Stop TPP Fast Track!

Thursday, April 9th, 2015

By Ronnie Shure, member of PSARA’s Executive Board

Editor’s note: Ronnie Shure delivered this statement at the Tacoma rally against Fat Track and also to the Seattle City Council.

I am a semi-retired pharmacist, and I am speaking on behalf of Puget Sound Advocates for Retirement Action. We are asking you to help stop Fast Track for the Trans Pacific Partnership.

I have worked with public health in Seattle, where I had the opportunity to participate in the dramatic improvements in health care that we provided in King County Jail. I moved over to Harborview Medical Center where I was part of changes in health care that were supported by the University of Washington. I am currently advocating for health care reform as a retiree, and it is even more exciting to be involved in health care reform.

We have made significant steps forward in improving the health care system, and I hope to see us improve our level of health care to reach the same level that citizens in other developed countries are receiving. The Trans Pacific Partnership seems to be trying to accomplish the opposite — by adding some of the barriers we experience here to become barriers to health care in these other countries.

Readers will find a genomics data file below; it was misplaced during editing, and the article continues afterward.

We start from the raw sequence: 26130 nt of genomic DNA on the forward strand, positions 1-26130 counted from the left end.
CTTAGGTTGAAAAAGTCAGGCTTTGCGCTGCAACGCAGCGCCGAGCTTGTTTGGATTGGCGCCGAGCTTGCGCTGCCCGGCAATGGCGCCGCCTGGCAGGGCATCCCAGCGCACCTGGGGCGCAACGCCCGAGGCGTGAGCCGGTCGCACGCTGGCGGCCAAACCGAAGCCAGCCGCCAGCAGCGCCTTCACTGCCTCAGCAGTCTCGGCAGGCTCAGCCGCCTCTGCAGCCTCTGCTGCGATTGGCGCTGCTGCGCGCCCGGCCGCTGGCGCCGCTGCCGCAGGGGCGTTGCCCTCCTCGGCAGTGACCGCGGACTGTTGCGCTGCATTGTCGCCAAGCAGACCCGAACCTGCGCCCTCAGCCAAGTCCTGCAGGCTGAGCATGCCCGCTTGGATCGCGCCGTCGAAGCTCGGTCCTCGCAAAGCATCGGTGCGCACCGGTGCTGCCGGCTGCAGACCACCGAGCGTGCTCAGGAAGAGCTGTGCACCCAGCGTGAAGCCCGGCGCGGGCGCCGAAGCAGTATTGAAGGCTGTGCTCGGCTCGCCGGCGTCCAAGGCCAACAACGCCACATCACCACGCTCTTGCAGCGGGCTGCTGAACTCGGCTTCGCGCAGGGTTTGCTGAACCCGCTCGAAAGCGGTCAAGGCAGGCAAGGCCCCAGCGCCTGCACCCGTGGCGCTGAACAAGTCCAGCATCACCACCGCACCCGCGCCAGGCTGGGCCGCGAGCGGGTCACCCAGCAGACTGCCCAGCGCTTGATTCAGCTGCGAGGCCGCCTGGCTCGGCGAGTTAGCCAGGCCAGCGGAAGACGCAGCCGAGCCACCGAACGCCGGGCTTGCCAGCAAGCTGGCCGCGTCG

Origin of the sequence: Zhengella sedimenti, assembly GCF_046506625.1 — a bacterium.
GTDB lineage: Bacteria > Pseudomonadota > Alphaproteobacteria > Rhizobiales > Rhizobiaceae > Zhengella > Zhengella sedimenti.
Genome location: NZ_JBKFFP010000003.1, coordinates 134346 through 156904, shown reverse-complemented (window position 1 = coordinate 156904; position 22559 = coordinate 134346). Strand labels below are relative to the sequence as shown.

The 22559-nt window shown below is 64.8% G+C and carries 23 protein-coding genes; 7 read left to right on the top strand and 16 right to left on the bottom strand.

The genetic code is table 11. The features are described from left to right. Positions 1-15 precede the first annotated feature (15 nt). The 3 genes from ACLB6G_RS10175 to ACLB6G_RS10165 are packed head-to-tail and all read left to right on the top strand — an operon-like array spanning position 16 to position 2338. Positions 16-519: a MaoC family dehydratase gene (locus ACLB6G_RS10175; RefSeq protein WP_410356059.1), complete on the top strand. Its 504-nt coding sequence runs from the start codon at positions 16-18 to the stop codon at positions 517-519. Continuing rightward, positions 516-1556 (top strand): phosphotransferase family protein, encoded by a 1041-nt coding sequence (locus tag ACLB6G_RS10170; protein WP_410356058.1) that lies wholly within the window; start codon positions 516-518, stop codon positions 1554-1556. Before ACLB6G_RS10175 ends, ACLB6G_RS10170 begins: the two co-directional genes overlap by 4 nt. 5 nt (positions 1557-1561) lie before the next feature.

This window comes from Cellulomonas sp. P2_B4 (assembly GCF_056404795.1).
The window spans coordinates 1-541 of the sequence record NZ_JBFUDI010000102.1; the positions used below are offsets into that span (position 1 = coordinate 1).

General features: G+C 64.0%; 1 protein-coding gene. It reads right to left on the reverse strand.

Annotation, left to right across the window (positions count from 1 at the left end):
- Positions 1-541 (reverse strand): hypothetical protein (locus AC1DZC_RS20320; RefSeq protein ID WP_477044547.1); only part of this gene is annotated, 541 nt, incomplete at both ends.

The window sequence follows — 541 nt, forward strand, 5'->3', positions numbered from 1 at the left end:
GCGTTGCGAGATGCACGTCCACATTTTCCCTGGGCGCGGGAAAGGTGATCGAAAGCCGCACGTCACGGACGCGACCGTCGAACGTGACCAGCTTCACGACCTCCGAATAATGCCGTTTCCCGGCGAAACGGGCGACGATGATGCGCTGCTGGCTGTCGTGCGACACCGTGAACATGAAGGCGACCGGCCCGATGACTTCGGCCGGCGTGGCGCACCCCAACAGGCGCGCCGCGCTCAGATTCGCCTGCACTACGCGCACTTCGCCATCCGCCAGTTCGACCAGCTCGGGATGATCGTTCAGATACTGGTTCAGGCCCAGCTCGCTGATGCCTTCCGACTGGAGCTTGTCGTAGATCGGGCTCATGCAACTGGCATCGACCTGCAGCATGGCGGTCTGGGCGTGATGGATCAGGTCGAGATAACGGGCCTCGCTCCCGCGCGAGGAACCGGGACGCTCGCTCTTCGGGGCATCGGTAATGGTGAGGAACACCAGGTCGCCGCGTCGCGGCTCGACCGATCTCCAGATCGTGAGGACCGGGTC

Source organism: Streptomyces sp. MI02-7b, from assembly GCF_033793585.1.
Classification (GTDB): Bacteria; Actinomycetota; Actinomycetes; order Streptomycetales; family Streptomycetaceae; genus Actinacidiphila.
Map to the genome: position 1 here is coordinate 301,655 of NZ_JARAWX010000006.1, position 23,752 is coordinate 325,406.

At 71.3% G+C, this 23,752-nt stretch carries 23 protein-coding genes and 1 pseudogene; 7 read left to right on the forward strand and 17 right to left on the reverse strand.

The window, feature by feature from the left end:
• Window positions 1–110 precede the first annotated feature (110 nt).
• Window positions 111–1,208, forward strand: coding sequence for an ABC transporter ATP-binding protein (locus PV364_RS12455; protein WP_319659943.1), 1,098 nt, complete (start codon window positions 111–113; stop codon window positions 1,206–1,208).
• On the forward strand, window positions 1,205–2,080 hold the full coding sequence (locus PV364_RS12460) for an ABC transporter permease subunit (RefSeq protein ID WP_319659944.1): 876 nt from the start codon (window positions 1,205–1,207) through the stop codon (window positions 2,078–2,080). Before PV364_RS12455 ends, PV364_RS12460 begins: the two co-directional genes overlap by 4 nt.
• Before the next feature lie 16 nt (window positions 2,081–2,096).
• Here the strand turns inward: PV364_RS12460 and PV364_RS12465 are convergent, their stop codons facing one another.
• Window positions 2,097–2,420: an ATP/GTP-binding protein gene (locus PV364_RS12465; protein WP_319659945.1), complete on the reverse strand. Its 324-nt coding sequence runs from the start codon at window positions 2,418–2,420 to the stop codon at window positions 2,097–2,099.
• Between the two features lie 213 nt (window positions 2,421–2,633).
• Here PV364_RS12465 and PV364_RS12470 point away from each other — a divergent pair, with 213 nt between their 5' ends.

The high price of brand-name drugs can be explained by the profit-making, free market system for health care. We allow drug manufacturers to charge whatever the market can bear, even though it is not a direct correlation to the actual cost of the drugs. Certainly there are expenses in development and manufacturing of drugs, but it is astounding to see the amount spent on marketing and on protecting the patients that result in the massive profits that are made. These massive profits cause major problems in health care systems across our country. There are huge corporations that own drug companies that make a profit and insurance companies that can limit their payments to only the drugs that they make themselves. This is not “fair” trade — it is controlled by these large corporations — it is unfair trade.

The higher cost of these brand names drugs also impact patients directly and regressively. There are higher copayments for brand-name drugs that lead patients to avoid refilling their prescriptions. I have seen patients get refills for their generic prescriptions, but avoid refills for the brand name drugs. I have seen patients having low blood sugars from overuse of their generic immediate-acting insulin because they can’t afford to refill their brand name long-acting insulin that is necessary to control their baseline blood sugar. These higher costs have a greater impact on people with low incomes, so it is another regressive cost that perpetuates inequality in our health care system. It is unfair to force people to choose between buying food or paying rent or paying copayments for their prescriptions.

The secret negotiations that are taking place for the TPP include major US corporations that hope to spread their patented high prices for drugs to other countries. These high prices are a barrier to health care reform in the US. The TPP trade agreement may impose these same barriers on other countries. Please help us prevent our country from lowering the level of health care in our country and other countries in the Pacific Rim.